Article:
It was two years ago last month when newsroom employees at the Times Free Press were sent home due to COVID-19.
Now, as we make our way back to the office, I'm struck by how much working remotely changed my routines. Somehow, your whole worldview changes when you trade an office cubicle for a dining room table.
There are definitely pros and cons to working from home, including some I would never have imagined.
At the moment, I'm still splitting time between home and the office, but increasing my hours on 11th Street. With only a handful of new COVID-19 cases reported each day it's time to get back to a more normal office life.
Here, in no particular order, are 10 observations about remote work as COVID-19 retreats:
> Dogs have a routine and an infinite capacity to love their "people." Until the pandemic, I didn't know our 9-year-old poodle mix Boise divided the day into thirds: a third in his kennel, a third looking at squirrels and birds out the back door and a third taking an afternoon nap on the couch. Oh, and in between he comes and stares at me longingly. Wait, is he smiling? That's a good boy.
> Hearing the brakes on the school bus outside every day at 3:09 p.m. is an outstanding sensation. That's when our 15-year-old arrives home from ninth grade. He immediately plays with an overjoyed Boise and gives dad a real hug.
> Phone interviews at home are boss. In the newsroom, we writers sit inside cubicles. All interviews are essentially audible to everyone else. I guess that's good for transparency, but it can also be stressful during difficult or emotional conversations. Too, office calls can be inaudible if people are talking around you. My phone interviews at home, almost always done alone, are much more productive. I've started using a meeting room at work as my primary work station.
> I love my co-workers, and conversation helps us do our jobs. But, frankly, sometimes we talk too much. Gather dozens of smart people and put them in a big, open room and you'll get lots of conversation. Most times that's a good thing, but sometimes it eats into productivity. Also, Zoom meetings are almost universally shorter at home than in-person meetings in the office.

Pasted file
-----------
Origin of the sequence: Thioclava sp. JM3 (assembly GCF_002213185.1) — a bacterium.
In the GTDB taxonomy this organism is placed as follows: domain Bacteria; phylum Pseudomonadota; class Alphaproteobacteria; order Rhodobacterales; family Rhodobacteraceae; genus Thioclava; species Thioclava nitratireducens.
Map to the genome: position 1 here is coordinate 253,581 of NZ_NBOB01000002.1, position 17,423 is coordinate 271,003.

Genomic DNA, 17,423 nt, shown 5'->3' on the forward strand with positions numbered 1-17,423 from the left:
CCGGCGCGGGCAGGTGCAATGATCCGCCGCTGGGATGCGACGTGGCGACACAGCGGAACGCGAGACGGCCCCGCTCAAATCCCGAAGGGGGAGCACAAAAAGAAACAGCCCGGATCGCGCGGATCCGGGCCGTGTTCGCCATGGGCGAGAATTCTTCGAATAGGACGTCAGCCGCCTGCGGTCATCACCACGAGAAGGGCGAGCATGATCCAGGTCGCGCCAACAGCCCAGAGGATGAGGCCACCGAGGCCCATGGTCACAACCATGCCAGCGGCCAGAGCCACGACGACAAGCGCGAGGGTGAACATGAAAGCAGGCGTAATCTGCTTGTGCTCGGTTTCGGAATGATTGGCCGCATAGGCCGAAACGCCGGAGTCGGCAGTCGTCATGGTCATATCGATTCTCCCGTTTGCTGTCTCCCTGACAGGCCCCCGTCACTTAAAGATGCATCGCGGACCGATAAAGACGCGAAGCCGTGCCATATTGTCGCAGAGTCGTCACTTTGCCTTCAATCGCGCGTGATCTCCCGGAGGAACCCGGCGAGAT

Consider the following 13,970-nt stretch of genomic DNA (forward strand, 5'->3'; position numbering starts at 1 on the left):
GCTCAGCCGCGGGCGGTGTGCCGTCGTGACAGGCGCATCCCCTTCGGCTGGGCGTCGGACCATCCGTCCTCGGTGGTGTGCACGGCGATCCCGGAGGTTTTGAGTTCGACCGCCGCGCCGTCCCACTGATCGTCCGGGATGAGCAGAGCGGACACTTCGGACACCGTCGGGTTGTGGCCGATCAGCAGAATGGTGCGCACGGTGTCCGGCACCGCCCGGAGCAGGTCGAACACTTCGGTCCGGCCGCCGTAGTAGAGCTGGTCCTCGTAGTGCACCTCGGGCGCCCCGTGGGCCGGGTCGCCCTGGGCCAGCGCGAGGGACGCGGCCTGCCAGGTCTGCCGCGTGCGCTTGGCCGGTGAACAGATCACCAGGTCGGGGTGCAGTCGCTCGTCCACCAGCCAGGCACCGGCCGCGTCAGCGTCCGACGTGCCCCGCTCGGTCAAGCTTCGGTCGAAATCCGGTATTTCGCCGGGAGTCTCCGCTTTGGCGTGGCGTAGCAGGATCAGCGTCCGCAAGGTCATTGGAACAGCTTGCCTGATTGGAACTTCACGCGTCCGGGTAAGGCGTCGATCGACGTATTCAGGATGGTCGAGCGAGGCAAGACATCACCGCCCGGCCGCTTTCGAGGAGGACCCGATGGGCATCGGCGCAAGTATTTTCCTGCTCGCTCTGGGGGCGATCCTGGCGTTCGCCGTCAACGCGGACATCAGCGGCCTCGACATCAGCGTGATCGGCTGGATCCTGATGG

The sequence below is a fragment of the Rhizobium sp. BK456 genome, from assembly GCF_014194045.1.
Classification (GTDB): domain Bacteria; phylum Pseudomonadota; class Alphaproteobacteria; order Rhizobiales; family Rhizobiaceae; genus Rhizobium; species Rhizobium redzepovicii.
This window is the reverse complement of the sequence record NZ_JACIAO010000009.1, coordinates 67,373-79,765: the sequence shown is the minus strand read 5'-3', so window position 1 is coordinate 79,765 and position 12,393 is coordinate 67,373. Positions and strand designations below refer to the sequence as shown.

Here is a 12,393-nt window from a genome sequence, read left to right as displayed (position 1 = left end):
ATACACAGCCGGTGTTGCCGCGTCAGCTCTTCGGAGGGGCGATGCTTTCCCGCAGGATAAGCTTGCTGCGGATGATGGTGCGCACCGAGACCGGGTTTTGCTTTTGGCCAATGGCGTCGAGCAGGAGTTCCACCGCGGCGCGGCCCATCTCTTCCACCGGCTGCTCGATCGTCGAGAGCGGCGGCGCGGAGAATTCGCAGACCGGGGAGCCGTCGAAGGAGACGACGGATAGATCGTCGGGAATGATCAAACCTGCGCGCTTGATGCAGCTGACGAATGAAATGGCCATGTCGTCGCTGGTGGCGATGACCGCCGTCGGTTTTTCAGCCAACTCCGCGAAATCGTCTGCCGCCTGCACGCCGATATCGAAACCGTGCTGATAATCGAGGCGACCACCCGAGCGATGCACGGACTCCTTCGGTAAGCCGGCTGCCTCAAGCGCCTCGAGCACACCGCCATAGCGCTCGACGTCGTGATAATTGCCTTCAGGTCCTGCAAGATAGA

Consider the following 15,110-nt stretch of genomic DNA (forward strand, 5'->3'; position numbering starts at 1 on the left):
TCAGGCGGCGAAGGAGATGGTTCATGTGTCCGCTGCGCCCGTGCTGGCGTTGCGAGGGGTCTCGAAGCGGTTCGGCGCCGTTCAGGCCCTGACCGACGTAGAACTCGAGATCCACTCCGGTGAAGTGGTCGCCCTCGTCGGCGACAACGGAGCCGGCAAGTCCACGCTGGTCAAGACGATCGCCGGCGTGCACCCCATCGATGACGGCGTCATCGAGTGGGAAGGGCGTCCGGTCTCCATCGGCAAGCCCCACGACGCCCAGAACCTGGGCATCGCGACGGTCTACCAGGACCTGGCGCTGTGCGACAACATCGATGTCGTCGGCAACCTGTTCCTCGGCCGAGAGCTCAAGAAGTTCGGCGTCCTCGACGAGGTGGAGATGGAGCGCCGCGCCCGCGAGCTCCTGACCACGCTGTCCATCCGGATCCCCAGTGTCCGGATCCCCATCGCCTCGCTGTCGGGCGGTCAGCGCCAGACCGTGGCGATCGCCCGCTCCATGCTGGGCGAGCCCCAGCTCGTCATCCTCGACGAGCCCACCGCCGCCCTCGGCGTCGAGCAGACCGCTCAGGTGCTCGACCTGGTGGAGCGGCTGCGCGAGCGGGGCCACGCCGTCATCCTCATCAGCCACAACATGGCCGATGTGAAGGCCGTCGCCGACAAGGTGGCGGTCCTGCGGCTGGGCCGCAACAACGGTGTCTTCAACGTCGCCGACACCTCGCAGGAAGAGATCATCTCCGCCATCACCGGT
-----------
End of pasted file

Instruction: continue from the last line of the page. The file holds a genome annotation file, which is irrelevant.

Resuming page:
> Tree leaves take a lot longer to bloom than you think. OK, so this is completely random, but this is the third year I've watched the arrival of spring in March and April, and waiting for the leaves to come in is like watching a kettle boil — it takes forever.
> My midday walk is medicine for the body and soul. Working at home allows for a quick lunch and a walk in the neighborhood. I usually get a midday walk and another in the evening to get in my 10,000 daily steps. As a result I weigh less, and have less stress, than any other time in my adult life. It's hard to overestimate the value of this, and I want to keep the momentum by walking more downtown.
> The dishwasher is the perfect background noise. Can I get an amen? There's something about writing to the sound of the dishwasher sloshing that puts me in a relaxed state of mind and calms my hyperactive brain. I might get a white-noise app on my phone for the office.
> Savings in gasoline and dry cleaning from working at home are offset by extra spending for coffee and snacks. It's hard to get in the car these days without thinking about gas, and I figure I'm saving about $100 a month on dry-cleaning. But I make two pots of coffee a day and Oreos don't last long at the Kennedy house, so it evens out.
> For introverts like me, solitude is addictive. I come out of meetings at work and my face feels flush. Almost any interaction with a big group inflames my brain. Remote work has been a nice respite from the blood-pressure roller coaster. I think a hybrid workweek will give me the respites I need.
> Snow holidays are never coming back. And I can't imagine ever going to work again with cold or flu symptoms. On the other hand, remote work never stops; it just pauses. Sometimes the sensation of actually "getting off work" when you leave the office is important.
So, yes, there are pros and cons to office work.
I guess adapting to change is what makes you a pro.
Email Mark Kennedy at firstname.lastname@example.org.